Understanding the Line of Sight and its role in Vehicular Accident Investigations

In many vehicular accidents, the forensic engineer is often called in to make expert opinions as to how the line of sight (ie. how well the driver could see the scenario developing ahead) may have contributed to an accident. Of course, the next determination is to what or who caused this line of sight issue. Contributing factors can be either topographic or man-made. Let’s discuss each.

Topographic factors that impede a driver’s line of sight are typically horizontal or vertical. Horizontal translates to a road with left and right turns. A vertical topographic factor results from hills and vallies in the road. Other topographic factors are trees and foliage that may obstruct a driver’s line of sight.

Man made factors result from humans making decisions that affect a driver’s line of sight. Examples are the way roads and highways are designed and how road construction work may temporarily obstruct visibility. When roads/highways were constructed many years ago and opposing lanes are divided by a large wall and there is no median lane to pull off, you can imagine the accidents that occur when a vehicle is traveling at speed around a curving road and encounters a disabled vehicle in its path. Other situations occur when construction workers separate traffic with large jersey cement barriers which influence the visibility.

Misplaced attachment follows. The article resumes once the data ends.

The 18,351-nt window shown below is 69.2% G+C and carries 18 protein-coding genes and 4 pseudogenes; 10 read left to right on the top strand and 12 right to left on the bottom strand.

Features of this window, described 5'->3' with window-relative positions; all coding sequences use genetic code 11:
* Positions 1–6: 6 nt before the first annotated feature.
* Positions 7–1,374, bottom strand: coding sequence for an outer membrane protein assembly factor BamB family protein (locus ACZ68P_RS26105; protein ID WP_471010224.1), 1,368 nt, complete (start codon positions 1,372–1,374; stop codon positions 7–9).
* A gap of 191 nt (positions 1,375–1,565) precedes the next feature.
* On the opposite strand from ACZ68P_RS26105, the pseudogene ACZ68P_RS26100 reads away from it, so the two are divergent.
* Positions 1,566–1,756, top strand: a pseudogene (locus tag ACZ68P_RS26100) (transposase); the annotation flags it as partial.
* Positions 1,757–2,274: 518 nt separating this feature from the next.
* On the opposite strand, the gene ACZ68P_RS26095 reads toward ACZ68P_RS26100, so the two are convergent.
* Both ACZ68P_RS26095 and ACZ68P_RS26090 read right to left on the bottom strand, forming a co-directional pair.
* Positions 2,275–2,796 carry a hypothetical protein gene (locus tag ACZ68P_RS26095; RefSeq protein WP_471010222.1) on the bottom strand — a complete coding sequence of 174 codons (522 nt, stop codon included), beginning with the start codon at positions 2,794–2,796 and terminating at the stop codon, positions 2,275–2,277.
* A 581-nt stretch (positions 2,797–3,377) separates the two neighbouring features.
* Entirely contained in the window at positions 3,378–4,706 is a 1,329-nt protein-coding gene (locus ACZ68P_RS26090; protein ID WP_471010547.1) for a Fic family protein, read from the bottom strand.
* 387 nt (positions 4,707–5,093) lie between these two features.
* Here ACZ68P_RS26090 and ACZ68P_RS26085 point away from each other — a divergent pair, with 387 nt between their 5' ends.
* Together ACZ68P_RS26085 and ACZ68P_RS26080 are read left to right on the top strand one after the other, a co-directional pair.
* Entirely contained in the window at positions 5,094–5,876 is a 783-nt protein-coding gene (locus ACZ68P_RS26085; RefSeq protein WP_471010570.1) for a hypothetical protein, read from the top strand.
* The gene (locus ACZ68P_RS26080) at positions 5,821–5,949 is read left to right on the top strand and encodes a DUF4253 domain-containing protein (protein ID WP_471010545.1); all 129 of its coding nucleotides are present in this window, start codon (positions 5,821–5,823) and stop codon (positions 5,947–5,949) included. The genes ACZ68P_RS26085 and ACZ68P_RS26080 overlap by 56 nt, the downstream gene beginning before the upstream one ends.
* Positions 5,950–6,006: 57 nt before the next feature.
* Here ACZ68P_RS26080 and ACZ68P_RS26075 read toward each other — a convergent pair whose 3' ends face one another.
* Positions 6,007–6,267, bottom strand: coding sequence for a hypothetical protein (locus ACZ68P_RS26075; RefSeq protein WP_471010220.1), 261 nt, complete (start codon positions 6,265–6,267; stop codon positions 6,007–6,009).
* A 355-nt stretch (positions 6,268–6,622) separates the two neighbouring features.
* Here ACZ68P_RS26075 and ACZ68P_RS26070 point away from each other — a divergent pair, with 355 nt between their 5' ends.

Forensic engineers evaluate accidents from a line of sight perspective first by visiting and inspecting the accident scene. Ideally, the engineer will inspect at a time when a similar environment exists as at the time of the accident; lighting and weather can also affect line of sight evaluation. The engineer will work from industry guidelines such as the American Association of State and Highway Transportation Officials (AASHTO) and the Manual for Uniform Traffic Control Devices (MUTCD) to qualify his/her opinions on the human factors involved with designing safe roadways, safe speed (ie. speed limit), and safe working zones.The CED  engineer uses his ‘trained eye’ along with an inspection to capture the evidence and provide the building blocks of accident reconstruction.